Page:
Young Jang, AIA, LEED AP, born in 1970, received his Master of Architecture from University of California, Berkeley after received Bachelor of Science in Architecture from Hongik University in Korea. Sook Hee Chun, AIA, LEED AP, born in 1975, received her Master of Architecture from Princeton University after received BS in Architecture from Ewha Womans University in Korea. They are registered architects whose background includes such major international design firms as Rafael Vinoly Architects, Steven Holl Architects, and Gwathmey Siegel & Associates Architects in New York, and Iroje Architects and Planners, Seoul, Korea. After jointly establishing WISE Architecture in 2008, the two recently completed ‘The ABC Building’, ‘Fortress Wall House’ in Seoul,‘¾ & 1¼’ House in Yi-Cheon, Korea. And also, they have participated in many architectural art activities such as ’Yi Sang’s House’ project in collaboration with other artists, and planned and exhibited ‘Box Mobile Galley”(2010), ‘Bamboo Pavilion’(2011), ‘Red Tubing House’(2012) in public.


WISE won The Best Prize of Seoul City Architectural Awards with “The Museum of War & Women Human Rights”in 2012 and 4th Korean Young Architects Awards in 2011. And also, Jang and Chun worked as architectural instructors at Korea National University of Arts and are teaching at Ewha Womans University.



The Museum of War and the Women’s Human Rights
WWHR Museum opened in may 2012 to stop violence against women in armed conflict regions that is happening around the women in addition to internationally arising issue of “comfort woman” who were forced to be sexual slaves for Japanese soldiers during Pacific War Period by Empire of Japan. The museum records the turbulent history of women drafted into sexual slavery by the Japanese military and is the result of nine years of efforts by civil society. Built in a renovated home on the foothills of Mt. Seongmi in Seoul’s Mapo district, the museum has two stories and a basement level, for a total area of 308 square meters. The overall of the museum progresses as a narrative museum, where the orientation of the exhibits goes through recollection, reflection, recovery and record. The stone walls of the staircase leading up from the basement are engraved with final words from former “comfort women” who have since passed away. Black bricks, main building material of the Museum, symbolized an epitaph of tragic history of comfort woman who are grandmother or passed away. The brick screen wall conveys the layered history of old and now as linked to the present. The space behind the brick screen wall is moaning place for passed-away grandmothers who had painful memory. On each brick, there is a photo and remain words of the grandmothers. Each brick of the façade is suggestive of suffering and plight of women throughout history.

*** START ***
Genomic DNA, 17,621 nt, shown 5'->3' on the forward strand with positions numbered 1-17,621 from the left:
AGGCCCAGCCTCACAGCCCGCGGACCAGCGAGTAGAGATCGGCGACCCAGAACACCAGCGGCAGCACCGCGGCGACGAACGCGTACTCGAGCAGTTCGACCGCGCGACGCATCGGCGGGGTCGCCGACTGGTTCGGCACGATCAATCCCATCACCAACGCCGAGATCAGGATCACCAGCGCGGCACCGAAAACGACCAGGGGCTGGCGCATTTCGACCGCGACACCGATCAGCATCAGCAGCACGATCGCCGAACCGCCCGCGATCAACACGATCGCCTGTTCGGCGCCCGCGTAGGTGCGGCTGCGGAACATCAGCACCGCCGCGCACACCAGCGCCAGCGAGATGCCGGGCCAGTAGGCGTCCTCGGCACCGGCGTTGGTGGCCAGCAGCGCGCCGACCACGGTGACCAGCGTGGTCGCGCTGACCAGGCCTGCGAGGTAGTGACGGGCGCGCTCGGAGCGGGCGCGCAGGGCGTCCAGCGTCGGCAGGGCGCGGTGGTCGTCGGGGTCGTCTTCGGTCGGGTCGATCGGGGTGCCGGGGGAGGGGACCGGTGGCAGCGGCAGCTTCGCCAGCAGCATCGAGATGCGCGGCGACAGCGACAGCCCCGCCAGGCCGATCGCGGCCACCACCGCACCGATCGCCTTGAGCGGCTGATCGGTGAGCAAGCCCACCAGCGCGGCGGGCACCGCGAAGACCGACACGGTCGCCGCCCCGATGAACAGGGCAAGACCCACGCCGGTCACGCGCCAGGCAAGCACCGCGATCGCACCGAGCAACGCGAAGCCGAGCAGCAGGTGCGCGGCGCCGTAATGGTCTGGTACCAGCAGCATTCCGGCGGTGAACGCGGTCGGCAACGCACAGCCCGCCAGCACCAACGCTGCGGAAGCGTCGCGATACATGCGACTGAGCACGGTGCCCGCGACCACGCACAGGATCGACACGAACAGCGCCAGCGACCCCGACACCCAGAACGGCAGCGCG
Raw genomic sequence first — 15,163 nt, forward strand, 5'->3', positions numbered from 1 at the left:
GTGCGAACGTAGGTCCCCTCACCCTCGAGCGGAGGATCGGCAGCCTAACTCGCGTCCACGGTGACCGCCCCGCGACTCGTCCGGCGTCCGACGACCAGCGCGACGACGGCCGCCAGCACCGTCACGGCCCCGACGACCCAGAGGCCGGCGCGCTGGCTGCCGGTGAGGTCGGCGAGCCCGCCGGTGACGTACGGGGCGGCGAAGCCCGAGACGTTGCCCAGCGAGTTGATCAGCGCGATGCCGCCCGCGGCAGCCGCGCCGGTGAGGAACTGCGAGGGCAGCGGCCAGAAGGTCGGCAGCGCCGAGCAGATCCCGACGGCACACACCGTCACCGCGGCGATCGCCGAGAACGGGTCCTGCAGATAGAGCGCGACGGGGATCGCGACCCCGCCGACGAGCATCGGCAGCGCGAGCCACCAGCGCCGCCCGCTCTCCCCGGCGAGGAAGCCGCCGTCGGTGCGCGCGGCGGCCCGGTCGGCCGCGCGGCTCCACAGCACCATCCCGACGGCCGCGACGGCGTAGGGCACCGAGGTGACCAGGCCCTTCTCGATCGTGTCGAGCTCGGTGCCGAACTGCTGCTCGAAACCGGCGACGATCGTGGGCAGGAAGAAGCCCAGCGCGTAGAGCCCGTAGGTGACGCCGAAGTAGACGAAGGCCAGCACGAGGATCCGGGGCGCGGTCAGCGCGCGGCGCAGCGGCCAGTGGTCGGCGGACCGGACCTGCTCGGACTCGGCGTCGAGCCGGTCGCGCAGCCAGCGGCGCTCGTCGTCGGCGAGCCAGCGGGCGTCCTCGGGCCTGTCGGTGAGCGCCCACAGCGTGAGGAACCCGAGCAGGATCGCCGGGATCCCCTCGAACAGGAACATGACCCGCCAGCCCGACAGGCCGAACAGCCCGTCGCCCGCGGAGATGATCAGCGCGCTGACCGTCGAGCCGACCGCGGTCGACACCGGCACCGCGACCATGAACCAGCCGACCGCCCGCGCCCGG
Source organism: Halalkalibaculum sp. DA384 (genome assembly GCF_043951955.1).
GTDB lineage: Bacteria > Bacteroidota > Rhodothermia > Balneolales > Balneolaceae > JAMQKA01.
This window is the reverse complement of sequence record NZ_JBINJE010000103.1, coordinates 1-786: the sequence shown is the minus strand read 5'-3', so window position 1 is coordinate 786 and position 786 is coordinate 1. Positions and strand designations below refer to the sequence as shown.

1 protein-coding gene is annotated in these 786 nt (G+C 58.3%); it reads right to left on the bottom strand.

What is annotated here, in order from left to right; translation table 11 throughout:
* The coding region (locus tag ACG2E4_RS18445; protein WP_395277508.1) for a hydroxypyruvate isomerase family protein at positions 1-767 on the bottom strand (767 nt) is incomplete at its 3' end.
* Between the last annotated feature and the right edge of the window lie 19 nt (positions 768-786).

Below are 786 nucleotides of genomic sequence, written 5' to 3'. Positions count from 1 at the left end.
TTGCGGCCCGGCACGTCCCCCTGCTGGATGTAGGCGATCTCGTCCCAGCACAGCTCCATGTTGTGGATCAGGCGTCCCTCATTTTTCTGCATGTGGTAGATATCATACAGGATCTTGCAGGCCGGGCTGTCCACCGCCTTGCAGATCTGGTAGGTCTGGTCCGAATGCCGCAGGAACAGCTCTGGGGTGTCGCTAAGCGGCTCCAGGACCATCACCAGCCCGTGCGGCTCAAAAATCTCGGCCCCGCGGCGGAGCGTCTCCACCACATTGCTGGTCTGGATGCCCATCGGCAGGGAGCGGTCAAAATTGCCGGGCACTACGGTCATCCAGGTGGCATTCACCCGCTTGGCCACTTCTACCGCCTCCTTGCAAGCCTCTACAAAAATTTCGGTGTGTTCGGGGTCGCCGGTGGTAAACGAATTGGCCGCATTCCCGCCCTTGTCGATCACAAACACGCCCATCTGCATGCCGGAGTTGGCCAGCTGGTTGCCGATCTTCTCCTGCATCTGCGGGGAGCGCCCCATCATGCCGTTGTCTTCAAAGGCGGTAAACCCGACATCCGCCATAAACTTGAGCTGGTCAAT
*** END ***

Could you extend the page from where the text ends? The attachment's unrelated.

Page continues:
The Bamboo House
There were 12 abandoned houses in a small local town, Kasang-ri, Kyung-book, Korea  after people who used to live in the house left for the cities and only houses remain. The Bamboo house was built after dismantling parts of a 300 years old abandoned house and placing bamboo screen wall and roof over the house. The bamboo screen permits the wind to blow through and guests to view the sky from within. It is currently used as a tourist information center. The rebirth and abandoned house created a space for residents and tourist alike. The creation of the bamboo house was a process of removal. That is, what to remove and what to keep of the old house structure had to be decided prior to add more materials to  the dismantled house to create a useful space.